Most effective of all might have been a timely initiative by the United States and/or its European allies, or a combined Western-Russian initiative, with the West primarily responsible for dealing with Georgia and Russia primarily responsible for dealing with Abkhazia. One of the main reasons, if not the main reason, why Shevardnadze was invited in early 1992 to return to Georgia to chair the State Council was his very positive image in the West: it was hoped that he would be able to attract considerable Western political, economic, and humanitarian support (and so he did). This gave Western countries powerful means of influencing the decisions of the Georgian leadership. By recognizing Georgia and admitting it to membership in the IMF, the World Bank, and the UN, all without preconditions of any kind, they squandered the opportunity.
The apparent absence of either Russian or Western attempts at preventive diplomacy during the crucial eight months between the dissolution of the USSR and the outbreak of hostilities is hard to explain except simply as the result of lack of attention to the Georgian-Abkhazian problem. The strongly destabilizing impact of the end of the Soviet Union upon an already tense situation should have been predictable. Presumably both Russian and Western diplomats and politicians were suffering from a severe case of issue overload at this time: Abkhazia was but one of a dozen or so hot spots in the former Soviet Union simultaneously requiring urgent preventive action, and by no means the most important from the point of view of international security (compared, say, with Crimea or the Baltic).
Why Shevardnadze and not Gamsakhurdia?
It may seem anomalous that the invasion of Abkhazia took place under the aegis of the “liberal” Shevardnadze, rather than under that of the “extreme nationalist” Gamsakhurdia. If “even” Gamsakhurdia was able to reach a mutual understanding with Ardzinba and his colleagues, then why should this have been beyond the ability of the former Soviet foreign minister, renowned for his role in bringing a much bigger cold war to a safe end?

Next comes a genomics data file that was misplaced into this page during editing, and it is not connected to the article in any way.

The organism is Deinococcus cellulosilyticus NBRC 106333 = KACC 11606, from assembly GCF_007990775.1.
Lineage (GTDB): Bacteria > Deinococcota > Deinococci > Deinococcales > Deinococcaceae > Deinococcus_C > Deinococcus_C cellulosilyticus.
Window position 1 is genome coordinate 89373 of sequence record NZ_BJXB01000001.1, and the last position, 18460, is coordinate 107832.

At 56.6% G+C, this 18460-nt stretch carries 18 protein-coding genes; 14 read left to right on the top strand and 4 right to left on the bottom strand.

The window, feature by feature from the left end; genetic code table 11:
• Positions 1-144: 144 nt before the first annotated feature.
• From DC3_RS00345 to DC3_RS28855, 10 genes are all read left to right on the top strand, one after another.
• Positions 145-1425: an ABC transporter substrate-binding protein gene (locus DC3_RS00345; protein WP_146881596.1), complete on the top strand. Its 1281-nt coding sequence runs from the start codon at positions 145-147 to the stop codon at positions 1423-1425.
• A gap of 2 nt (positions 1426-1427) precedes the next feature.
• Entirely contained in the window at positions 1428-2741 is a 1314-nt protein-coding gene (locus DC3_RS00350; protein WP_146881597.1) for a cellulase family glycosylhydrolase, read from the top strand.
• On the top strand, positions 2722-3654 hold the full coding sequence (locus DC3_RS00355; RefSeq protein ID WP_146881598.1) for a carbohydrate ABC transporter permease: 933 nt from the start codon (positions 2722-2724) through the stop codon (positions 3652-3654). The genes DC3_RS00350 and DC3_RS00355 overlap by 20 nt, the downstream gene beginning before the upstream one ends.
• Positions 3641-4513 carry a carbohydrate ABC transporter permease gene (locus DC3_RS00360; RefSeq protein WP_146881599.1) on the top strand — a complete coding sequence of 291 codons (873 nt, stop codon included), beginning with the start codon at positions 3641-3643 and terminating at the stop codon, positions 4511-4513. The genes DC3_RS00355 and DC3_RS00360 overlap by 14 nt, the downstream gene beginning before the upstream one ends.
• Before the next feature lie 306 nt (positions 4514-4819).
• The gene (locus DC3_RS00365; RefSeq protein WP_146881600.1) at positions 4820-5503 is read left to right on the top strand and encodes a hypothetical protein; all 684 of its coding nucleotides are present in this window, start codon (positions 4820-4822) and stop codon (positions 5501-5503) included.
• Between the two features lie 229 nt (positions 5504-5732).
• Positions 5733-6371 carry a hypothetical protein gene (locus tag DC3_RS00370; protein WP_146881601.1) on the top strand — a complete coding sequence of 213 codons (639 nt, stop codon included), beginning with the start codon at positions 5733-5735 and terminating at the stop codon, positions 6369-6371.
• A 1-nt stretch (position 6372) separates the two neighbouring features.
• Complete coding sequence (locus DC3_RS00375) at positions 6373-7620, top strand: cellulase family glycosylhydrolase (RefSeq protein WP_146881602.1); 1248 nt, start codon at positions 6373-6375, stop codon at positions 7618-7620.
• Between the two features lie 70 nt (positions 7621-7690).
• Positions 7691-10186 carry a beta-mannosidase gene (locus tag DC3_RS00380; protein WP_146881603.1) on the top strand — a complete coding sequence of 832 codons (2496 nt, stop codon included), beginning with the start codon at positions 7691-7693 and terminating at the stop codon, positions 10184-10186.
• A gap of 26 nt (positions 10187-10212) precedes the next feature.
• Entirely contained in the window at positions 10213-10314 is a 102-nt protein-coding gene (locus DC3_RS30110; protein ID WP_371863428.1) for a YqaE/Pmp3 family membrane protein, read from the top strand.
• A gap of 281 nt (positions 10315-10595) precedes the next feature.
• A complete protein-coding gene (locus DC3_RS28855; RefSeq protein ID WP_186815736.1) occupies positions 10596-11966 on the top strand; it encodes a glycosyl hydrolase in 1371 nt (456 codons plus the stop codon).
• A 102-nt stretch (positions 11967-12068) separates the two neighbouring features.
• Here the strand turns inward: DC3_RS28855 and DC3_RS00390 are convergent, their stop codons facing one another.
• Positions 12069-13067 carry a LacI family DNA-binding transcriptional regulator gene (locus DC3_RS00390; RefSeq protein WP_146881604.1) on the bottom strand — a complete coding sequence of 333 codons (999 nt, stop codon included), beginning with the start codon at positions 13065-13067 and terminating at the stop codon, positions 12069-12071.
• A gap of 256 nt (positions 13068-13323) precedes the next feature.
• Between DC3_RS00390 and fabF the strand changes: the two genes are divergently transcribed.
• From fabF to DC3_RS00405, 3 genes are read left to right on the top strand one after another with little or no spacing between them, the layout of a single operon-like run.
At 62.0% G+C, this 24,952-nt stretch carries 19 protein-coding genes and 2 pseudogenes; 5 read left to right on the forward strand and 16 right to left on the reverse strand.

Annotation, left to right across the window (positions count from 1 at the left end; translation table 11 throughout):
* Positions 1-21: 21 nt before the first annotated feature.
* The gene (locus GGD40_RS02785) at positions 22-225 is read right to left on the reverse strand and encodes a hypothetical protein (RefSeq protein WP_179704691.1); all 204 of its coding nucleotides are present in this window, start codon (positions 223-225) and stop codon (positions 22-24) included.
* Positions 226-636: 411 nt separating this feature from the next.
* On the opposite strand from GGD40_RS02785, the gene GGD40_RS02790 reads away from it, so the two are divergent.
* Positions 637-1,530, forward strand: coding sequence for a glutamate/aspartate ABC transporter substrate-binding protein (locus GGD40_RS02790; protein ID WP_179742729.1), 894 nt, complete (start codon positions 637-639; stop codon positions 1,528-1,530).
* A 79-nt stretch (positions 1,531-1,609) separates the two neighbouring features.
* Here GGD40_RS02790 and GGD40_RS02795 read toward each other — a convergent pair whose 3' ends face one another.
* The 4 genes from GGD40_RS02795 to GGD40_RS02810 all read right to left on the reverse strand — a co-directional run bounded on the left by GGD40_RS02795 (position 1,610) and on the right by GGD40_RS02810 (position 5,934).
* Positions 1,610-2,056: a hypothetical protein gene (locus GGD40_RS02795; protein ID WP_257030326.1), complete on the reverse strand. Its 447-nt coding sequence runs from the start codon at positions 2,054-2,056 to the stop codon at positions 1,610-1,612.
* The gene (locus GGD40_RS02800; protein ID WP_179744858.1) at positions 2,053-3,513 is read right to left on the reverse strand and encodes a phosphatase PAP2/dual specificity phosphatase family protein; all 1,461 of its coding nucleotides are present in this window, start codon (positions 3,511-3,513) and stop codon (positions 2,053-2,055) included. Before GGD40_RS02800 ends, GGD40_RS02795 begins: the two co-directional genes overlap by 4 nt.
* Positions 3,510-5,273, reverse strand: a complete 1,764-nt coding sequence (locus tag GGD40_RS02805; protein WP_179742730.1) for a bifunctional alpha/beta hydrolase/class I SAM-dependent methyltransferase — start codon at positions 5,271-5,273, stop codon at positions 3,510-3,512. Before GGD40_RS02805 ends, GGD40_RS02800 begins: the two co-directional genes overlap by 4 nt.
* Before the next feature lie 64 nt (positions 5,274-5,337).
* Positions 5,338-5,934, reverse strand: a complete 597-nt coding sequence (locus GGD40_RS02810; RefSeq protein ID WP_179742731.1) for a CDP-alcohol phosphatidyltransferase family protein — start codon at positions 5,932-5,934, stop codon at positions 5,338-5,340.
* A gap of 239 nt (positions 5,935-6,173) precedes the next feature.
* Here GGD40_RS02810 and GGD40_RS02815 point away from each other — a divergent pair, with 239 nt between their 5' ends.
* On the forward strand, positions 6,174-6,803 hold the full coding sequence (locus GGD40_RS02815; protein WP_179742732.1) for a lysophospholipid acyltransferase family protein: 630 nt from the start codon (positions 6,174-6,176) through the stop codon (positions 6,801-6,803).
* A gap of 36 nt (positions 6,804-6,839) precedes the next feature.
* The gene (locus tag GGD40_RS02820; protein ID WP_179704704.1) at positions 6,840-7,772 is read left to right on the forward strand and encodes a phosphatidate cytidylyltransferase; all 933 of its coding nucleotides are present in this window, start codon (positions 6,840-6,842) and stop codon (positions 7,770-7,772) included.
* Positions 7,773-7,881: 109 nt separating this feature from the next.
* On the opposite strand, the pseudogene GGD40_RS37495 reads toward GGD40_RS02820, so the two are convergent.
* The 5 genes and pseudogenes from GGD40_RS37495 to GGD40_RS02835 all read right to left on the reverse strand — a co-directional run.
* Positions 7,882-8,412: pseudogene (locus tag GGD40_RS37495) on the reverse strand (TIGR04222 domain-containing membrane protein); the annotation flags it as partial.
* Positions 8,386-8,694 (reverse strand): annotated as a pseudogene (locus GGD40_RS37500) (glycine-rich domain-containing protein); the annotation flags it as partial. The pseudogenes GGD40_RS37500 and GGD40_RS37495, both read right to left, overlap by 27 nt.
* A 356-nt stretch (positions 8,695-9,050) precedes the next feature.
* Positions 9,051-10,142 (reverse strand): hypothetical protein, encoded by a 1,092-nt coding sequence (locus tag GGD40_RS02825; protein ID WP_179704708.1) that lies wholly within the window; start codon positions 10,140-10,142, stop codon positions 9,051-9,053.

A large part of the answer lies in the fact that by the time Shevardnadze returned to Tbilisi in March 1992 the situation in Abkhazia had already become considerably worse from the Georgian point of view than it had been under Gamsakhurdia. In particular, the separatist regime was by then well on the way to acquiring a military capability. Moreover, in 1992 Shevardnadze was not yet in a position to defy the views of his colleagues on the State Council, a number of whom were no less extreme Georgian nationalists than Gamsakhurdia. It is also necessary to bear in mind the limits of Shevardnadze’s “liberalism”: while he always showed a relatively tolerant and sensitive attitude towards ethnic minorities, and advocated a civic rather than ethnic version of nationalism, he was never willing to contemplate any concession when territorial integrity was at stake. In 1992 Abkhazia clearly represented a very serious threat to Georgia’s territorial integrity; in previous years that threat had been only a potential one.
Would Gamsakhurdia have intervened militarily in Abkhazia had he stayed in power longer? Almost certainly, yes. Gamsakhurdia saw Georgia’s territorial integrity at risk in all the areas inhabited by ethnic minorities, including Ajaria and the areas of Armenian and Azerbaijani settlement in the south as well as Abkhazia and South Ossetia in the north. His first priority was South Ossetia and he had the good sense not to get into more than one war at a time; this to a large extent explains why he was willing to come to an understanding with Ardzinba. But Abkhazia’s turn would surely have come.
PERCEPTIONS AND CALCULATIONS
Persistent failures of perception and calculation on both sides greatly contributed to the escalation of the conflict and the outbreak of war.
On the Georgian side, the main perceptual failure was a tendency to underestimate the Abkhaz as an independent and potentially powerful actor with strong and deeply rooted fears and grievances. Corresponding to this tendency was a characteristic preoccupation of Georgians with the conflict between Russia and Georgia over Abkhazia, obscuring their view of the specifically Abkhaz-Georgian dimension of the conflict. Even many highly educated and sophisticated Georgians are remarkably ignorant of the history and culture of the Abkhaz.
One institution that does valuable work to disseminate knowledge of the Abkhaz among Georgians is the House of the Caucasus in Tbilisi. On my visit I was told that they run classes on the Abkhaz language, attended mainly by young Georgian war refugees from Sukhum(i). One of these young Georgians expressed regret that he and his friends had developed a serious interest in Abkhaz language and culture only after the war; if they had taken the same interest earlier, there might have been no war and they would still be living in Sukhum(i).